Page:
Sunday Tasmanian - - Letters -

I EMPATHISE with Jody Watkins (”When mod­ern life is a hi-tech hell”, Sunday Tas­ma­nian, July 29).

Af­ter liv­ing too close to a tower, I be­came se­verely elec­tro-hy­per­sen­si­tive to the de­gree that an elec­tronic car key could tem­po­rar­ily crip­ple me, and mo­bile phones and Wi-Fi af­fected my neu­roim­muno­log­i­cal sys­tem so badly that I twice al­most died.

The com­mu­ni­ca­tions cor­po­ra­tions ob­vi­ously do not want you to know about such in­con­ve­niences and so tend to push peo­ple like Jody or my­self un­der the rug.

I have had maybe 30 hours of repet­i­tive con­ver­sa­tions with the NBN roll­out crew, won­der­ing if my cur­rently safe hous­ing will be­come a night­mare any day now. I do not fit their pic­ture. But all tests world­wide are show­ing that Jody Watkins and I are ca­naries in a deadly mine. What is hap­pen­ing at a cel­lu­lar level to us is also hap­pen­ing to you and es­pe­cially to your chil­dren.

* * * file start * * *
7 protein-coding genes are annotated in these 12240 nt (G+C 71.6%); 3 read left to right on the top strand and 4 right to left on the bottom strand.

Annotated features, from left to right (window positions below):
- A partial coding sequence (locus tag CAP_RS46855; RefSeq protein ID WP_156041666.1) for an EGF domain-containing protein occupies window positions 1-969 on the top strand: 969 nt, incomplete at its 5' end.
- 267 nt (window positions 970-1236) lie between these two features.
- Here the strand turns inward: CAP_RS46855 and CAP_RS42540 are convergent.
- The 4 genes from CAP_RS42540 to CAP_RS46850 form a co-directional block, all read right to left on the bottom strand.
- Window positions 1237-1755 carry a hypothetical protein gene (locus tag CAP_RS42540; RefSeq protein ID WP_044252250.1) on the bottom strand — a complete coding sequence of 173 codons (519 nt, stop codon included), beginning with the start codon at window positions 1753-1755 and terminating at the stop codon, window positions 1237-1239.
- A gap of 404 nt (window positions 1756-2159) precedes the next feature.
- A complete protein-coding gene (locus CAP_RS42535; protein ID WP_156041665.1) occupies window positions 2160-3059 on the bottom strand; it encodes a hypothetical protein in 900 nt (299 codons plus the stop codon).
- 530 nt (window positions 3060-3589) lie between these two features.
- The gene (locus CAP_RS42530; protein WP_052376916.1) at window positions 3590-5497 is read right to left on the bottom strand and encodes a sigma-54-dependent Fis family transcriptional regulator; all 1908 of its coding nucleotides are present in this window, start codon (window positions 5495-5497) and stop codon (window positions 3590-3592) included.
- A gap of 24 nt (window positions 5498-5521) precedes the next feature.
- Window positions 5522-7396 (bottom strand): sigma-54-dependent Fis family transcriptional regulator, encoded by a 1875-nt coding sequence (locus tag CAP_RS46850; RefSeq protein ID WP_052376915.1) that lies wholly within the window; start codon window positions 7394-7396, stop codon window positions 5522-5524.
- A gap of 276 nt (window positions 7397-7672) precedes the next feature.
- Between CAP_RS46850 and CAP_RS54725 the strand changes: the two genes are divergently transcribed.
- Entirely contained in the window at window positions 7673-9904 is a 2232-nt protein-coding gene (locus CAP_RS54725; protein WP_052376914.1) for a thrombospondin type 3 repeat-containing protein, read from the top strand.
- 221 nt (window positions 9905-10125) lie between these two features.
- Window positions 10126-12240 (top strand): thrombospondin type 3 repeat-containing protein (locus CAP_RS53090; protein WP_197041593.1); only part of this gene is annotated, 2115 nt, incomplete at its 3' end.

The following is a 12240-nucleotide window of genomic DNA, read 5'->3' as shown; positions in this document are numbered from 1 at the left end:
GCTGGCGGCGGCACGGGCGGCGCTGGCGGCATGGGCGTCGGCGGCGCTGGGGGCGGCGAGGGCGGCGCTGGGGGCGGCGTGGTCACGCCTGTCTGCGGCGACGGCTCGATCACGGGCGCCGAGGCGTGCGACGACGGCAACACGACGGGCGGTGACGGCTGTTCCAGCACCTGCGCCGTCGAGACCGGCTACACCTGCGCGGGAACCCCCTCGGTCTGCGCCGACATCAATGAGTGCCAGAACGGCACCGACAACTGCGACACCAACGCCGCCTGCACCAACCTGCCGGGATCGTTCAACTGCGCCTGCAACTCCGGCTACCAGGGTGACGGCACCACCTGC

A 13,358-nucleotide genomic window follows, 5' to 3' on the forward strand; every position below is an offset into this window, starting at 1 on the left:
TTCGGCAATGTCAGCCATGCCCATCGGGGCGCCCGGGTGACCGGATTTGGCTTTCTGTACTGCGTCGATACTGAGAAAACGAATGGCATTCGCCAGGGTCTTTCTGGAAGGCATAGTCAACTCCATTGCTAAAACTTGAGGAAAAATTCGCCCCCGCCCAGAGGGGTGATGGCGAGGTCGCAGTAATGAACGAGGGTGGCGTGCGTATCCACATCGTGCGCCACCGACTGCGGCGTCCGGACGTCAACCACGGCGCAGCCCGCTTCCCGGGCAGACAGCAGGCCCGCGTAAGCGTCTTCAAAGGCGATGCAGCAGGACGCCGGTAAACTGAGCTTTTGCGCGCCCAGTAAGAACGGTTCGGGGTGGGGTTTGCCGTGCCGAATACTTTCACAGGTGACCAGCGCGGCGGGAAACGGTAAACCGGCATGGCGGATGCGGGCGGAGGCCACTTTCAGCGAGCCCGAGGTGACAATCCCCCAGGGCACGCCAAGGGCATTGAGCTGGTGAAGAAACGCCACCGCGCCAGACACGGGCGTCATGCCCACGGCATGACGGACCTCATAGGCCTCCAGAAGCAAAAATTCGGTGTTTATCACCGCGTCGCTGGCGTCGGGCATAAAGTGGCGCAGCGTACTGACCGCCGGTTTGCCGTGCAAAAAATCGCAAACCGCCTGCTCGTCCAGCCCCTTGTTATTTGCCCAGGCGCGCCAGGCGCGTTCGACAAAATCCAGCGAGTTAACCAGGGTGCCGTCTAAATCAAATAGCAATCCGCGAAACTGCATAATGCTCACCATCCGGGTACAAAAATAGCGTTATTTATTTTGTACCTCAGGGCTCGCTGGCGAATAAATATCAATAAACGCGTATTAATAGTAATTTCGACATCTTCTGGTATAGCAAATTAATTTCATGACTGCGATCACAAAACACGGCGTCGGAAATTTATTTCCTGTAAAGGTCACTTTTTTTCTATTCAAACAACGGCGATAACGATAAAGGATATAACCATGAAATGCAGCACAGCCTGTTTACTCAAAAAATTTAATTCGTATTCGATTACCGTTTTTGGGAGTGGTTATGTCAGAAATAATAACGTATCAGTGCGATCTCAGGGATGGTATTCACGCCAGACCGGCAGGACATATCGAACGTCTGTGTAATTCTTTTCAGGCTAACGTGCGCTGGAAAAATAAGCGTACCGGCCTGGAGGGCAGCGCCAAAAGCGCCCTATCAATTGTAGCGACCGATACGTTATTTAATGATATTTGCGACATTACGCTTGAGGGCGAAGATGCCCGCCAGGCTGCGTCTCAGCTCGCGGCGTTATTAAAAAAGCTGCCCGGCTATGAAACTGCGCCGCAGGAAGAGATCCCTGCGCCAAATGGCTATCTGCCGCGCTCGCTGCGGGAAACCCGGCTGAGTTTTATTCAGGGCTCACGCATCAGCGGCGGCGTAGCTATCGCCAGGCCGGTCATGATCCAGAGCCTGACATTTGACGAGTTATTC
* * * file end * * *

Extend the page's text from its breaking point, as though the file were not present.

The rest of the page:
We once thought that smok­ing was OK — in hos­pi­tals, restau­rants, ev­ery­one smoked! It was safe, right? Well, ra­di­a­tion is a whole lot more dan­ger­ous, which is why Lloyd’s of Lon­don re­fused to in­sure com­mu­ni­ca­tions com­pa­nies from the get-go against fu­ture li­a­bil­ity.

Peo­ple won­der why chil­dren can­not learn in schools any more. Wi-Fi and class­room iPads along with elec­tronic recre­ation are in­ter­fer­ing with the nat­u­ral com­mu­ni­ca­tion among cel­lu­lar sys­tems in the body and dam­ag­ing young brains as they are be­ing formed. J.J. Earth­schild Ta­roona

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